Peaceful warriors working together
Special to The Union
By Wendy Hartley
and Carol Ann Jones
Special to The Union
When I went to Israel and Palestine with an Interfaith Peace Builders delegation in May, 2008, I was somewhat prepared for seeing the “separation/apartheid” wall, the rubble of Palestinian homes demolished on orders of the Israeli government, uprooted olive trees, harassment at checkpoint crossings, and segregated Israeli-only roads.
I was not prepared for the indestructible dedication to nonviolence of the many Palestinians and Israelis with whom the group met, talked and shared food while listening to their tales of oppression, suffering and resistance.
The visitor who is privileged to sit with Bassam Aramin, co-founder of Combatants for Peace, spend a night in Daheisheh Refugee Camp, and hear Rabbis for Human Rights member Rabbi Arik Ascherman talk about his valiant efforts to protect Palestinian children and shepherds from attacks by Israeli Defense Forces soldiers and West Bank Jewish settlers, witnesses a steadfast commitment to nonviolence that embeds itself in the soul.
Our panel presentation Saturday in Nevada City, presented by the Peace Center of Nevada County through its Season for Nonviolence program (see box on page C1 for coming events), brings three experienced advocates for peace in the Middle East:
• Jacob Pace – Communications coordinator for Interfaith Peace Builders, based in San Francisco.
• Lisa Nessan – Leader of multiple fact-finding delegations to Israel and Palestine, whose work involves coordinating with Israeli, Palestinian and international organizations.
• Lynn MacMichael – Peace activist and Diablo Valley College faculty member who has made four trips to Israel and Palestine between 1998 and 2004.
Pace explains the work of Interfaith Peace Builders like this:
“There are both Israelis and Palestinians who are struggling jointly and nonviolently to end the occupation and assert a positive vision of a shared future based on equal rights and dignity. It is those nonviolent voices that must be lifted up and supported. Our role as U.S. citizens is to strengthen the voices of the nonviolent peace builders in Israel/Palestine by working in solidarity with them.”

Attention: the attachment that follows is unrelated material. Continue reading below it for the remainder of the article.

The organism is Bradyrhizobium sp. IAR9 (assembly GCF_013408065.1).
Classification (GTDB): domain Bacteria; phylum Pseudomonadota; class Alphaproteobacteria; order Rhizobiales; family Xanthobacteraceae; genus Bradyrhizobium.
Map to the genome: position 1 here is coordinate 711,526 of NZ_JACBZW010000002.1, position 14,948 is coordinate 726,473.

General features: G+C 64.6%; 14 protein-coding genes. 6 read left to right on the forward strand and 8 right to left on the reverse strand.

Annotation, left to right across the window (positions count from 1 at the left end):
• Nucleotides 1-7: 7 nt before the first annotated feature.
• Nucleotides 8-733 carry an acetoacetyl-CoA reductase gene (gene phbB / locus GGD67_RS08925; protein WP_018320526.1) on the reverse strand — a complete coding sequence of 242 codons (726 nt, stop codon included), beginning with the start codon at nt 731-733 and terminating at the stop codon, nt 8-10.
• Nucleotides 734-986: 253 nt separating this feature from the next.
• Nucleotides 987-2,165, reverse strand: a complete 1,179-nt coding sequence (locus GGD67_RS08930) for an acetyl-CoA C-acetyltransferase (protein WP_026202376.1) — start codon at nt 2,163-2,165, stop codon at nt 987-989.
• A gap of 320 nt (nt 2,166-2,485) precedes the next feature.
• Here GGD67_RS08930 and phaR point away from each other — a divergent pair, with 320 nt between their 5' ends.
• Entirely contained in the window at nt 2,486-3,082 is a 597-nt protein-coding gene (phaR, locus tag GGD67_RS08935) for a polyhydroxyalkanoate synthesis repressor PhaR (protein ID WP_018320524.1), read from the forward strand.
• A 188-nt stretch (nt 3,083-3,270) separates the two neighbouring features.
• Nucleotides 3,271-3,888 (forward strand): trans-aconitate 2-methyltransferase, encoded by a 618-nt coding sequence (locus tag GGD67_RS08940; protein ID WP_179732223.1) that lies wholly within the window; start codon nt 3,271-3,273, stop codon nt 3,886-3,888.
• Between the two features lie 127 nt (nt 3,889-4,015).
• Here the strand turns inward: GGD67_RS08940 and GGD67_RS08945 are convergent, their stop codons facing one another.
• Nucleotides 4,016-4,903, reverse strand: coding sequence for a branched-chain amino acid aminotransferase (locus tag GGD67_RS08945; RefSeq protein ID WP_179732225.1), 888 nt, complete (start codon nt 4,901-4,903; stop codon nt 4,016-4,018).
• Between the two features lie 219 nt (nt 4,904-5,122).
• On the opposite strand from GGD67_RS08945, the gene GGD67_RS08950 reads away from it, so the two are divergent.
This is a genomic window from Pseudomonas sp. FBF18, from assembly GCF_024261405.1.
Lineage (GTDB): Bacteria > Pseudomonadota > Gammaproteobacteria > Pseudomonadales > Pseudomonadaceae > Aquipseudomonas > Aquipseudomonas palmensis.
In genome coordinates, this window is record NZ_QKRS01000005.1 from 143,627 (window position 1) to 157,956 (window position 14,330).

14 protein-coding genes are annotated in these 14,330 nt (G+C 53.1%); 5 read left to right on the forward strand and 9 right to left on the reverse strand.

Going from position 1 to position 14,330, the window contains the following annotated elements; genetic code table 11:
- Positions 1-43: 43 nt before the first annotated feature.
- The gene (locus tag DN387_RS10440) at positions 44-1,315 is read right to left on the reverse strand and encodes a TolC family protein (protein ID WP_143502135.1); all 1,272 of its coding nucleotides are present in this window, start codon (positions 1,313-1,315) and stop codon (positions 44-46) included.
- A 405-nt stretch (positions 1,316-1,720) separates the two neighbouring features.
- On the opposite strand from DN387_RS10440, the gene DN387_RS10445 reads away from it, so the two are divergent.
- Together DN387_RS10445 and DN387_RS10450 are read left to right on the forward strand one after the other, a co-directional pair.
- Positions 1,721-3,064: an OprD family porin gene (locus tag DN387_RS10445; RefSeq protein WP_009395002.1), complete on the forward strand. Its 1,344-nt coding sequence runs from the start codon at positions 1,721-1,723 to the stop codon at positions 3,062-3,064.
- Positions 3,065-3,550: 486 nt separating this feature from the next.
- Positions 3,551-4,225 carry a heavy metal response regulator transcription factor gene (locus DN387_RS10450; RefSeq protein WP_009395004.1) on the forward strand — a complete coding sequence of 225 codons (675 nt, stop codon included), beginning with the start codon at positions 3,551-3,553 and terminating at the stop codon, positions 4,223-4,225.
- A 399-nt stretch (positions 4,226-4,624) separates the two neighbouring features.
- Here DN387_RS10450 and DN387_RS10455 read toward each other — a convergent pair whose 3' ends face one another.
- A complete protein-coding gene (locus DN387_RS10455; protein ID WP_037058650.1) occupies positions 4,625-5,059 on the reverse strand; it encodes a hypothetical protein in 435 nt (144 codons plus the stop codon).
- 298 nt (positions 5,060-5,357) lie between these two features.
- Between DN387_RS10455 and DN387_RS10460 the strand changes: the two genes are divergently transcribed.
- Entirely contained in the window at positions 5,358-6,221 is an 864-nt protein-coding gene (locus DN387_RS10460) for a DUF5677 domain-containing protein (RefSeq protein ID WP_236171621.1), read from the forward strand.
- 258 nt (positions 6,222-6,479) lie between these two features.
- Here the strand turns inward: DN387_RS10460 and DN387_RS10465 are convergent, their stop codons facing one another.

On Sunday, a second panel will review how generations of people have struggled with the question of how to bring lasting peace to the world and when, if ever, war is justified.
Panelists range in age from the Vietnam War era to people in their 80s and 90s:
• Harry Bailey – A World War II conscientious objector, co-founder of BriarPatch natural food co-op market.
• Harold Blickenstaff – World War II conscientious objector who volunteered for starvation experiments
• Mary Jorgensen – Activist for civil rights and alternatives to violence
• David MacLeod – A major retired from the United State Air Force, aerospace engineer, United Nations Association
• Anita Wald-Tuttle – Community activist, counseling youth, for 56 years active leader in Unitarian Universalism
• Ron Wright – Served 12 years in the U.S. Marine Corps, later became a war resistor and community activist
When is there a responsibility to protect using military or other force? Who decides? When is there a responsibility for civil dissent or to disobey an order?
These are some of the questions the panelists will consider.
For more information and a full schedule of events during “A Season for Nonviolence,” visit NCPeace.org or call (530) 265-0200.
What: “Israel and Palestine: Nonviolent Efforts Towards Peace with Justice”
Who: Panel led by Jacob Pace, of Interfaith Peace-Builders, describing what is being done to support voices for peace
When: 1:30 to 3:30 p.m. Saturday, Feb. 20
Where: Community room, Madelyn Helling Library, 980 Helling Way, Nevada City (next to the Rood Administrative Center)
What: “A Council of Elders: To War or Not to War?”
Who: Panelists including former members of the U.S. military and conscientious objectors discuss the militarization of American culture, pacifism, conscientious objection and “just” war
When: 1:30 to 3:30 p.m. Sunday, Feb. 21
Where: Unitarian Universalist Community of the Mountains, 246 S. Church St., Grass Valley
Support Local Journalism
Support Local Journalism
Your donation will help us continue to cover COVID-19 and our other vital local news.
If you don't follow the rules, your comment may be deleted.
User Legend: Moderator Trusted User
Given the job loss associated with the COVID-19 pandemic, nonprofits’ social services were greatly impacted.